Finally, many student-teachers (39%) used distinct ICT tools for implementing different proposals, such as YouTube, wikis, internet for searching information or for presenting simulations, Popplet platform. These tools were used with students from all grades. In particular, wikis were used as a resource for helping students in the construction of a research plan: Students were challenged to share their plan, how they would put it into action, the observations made and the conclusions reached. All groups were urged to compare their results with the results of other groups.

4.3. Methods and procedures

Developing research competencies is a central goal of the ITT. Indeed, it is intended that the student-teachers will develop this type of competencies, so that when they become teachers, they will keep on researching their own practices, in a systematic and rigorous way. Thus, it is important to describe the kind of methods and procedures that the student-teachers used for collecting and analyzing data concerning the implementation of didactic proposal (Table 3). All the student-teachers used participant observation and document analysis of documents produced by the students during the didactic sequence. Only one of the student-teachers did not carry on focus group interview for collecting students’ evaluation of the didactic proposal; instead, this student-teacher has used written responses from the students. Audio record of the lessons was used by 29% of the student-teachers, who placed an audio recorder in each of the working groups, while they were working on the assigned tasks.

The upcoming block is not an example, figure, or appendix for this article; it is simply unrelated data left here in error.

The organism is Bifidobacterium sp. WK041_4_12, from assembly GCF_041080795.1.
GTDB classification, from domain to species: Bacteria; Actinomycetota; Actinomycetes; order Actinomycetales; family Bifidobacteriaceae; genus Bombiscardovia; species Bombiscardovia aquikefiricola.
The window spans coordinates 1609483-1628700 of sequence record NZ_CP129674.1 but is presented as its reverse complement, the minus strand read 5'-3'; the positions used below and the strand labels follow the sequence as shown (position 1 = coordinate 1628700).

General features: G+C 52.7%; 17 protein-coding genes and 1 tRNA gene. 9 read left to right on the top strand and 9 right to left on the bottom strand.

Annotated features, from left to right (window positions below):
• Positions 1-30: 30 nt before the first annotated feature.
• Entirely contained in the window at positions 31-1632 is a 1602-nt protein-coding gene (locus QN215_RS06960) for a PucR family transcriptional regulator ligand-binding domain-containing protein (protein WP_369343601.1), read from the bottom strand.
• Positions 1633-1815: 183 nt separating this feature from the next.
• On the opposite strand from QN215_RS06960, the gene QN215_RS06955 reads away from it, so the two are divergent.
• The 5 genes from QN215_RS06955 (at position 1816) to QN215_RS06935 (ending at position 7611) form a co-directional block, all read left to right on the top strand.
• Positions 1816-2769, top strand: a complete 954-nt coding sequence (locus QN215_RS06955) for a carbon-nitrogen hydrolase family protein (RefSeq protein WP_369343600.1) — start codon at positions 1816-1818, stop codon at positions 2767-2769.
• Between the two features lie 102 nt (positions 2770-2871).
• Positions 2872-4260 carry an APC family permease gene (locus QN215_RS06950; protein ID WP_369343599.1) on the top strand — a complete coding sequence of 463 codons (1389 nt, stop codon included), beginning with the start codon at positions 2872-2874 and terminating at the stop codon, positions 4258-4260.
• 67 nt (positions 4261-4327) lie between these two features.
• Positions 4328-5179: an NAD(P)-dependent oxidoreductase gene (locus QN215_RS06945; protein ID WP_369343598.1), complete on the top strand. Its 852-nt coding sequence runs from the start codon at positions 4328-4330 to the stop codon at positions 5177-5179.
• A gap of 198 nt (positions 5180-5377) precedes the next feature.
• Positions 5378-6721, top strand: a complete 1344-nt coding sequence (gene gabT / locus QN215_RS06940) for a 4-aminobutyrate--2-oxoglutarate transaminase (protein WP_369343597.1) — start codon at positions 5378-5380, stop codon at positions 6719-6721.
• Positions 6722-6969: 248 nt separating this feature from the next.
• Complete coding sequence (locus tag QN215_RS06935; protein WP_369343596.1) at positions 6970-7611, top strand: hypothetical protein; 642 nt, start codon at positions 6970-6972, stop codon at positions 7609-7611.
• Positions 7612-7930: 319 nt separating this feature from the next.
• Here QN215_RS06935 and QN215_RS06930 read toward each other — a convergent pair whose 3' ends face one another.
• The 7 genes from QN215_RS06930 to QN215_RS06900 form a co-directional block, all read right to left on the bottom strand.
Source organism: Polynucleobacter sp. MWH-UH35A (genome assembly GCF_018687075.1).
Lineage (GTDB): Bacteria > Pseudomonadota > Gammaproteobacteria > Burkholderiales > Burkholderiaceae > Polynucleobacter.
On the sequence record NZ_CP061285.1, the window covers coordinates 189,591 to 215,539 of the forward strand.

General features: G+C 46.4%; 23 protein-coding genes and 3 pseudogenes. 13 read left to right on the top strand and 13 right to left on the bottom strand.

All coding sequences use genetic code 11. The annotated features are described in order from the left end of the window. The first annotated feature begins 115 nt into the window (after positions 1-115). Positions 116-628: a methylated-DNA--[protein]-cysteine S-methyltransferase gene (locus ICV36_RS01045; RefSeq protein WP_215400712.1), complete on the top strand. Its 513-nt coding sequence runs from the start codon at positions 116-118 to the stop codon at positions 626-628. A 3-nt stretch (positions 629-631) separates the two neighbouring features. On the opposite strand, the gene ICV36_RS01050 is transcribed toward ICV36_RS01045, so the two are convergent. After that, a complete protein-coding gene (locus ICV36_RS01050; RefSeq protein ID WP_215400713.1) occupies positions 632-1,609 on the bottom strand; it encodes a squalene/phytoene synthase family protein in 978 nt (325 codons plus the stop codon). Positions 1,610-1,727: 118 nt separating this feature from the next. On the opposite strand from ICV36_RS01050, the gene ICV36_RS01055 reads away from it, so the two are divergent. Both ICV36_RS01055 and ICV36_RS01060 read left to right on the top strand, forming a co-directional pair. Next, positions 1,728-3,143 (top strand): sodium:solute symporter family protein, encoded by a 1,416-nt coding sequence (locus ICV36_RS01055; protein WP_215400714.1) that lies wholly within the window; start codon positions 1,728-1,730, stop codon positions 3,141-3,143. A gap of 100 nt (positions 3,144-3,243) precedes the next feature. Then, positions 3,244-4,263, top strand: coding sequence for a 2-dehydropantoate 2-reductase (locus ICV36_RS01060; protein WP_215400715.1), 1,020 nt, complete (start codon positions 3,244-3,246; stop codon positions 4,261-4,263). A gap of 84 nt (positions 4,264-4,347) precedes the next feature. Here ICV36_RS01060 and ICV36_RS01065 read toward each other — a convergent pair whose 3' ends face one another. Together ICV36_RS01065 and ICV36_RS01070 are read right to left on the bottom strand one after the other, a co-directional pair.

Participant observation with field notes after the lesson100%
Written documents produced by the students100%
Focus group interview98%
Audio record of work group29%
Video record of the lessons6%
Questionnaire before and after the intervention21%

Table 3.

Methods and procedures.

Two of the student-teachers also videotaped their own lessons besides using students’ documents and focus group interviews. Pre- and post-questionnaire was applied by 21% of the student-teachers, before and after their didactic intervention.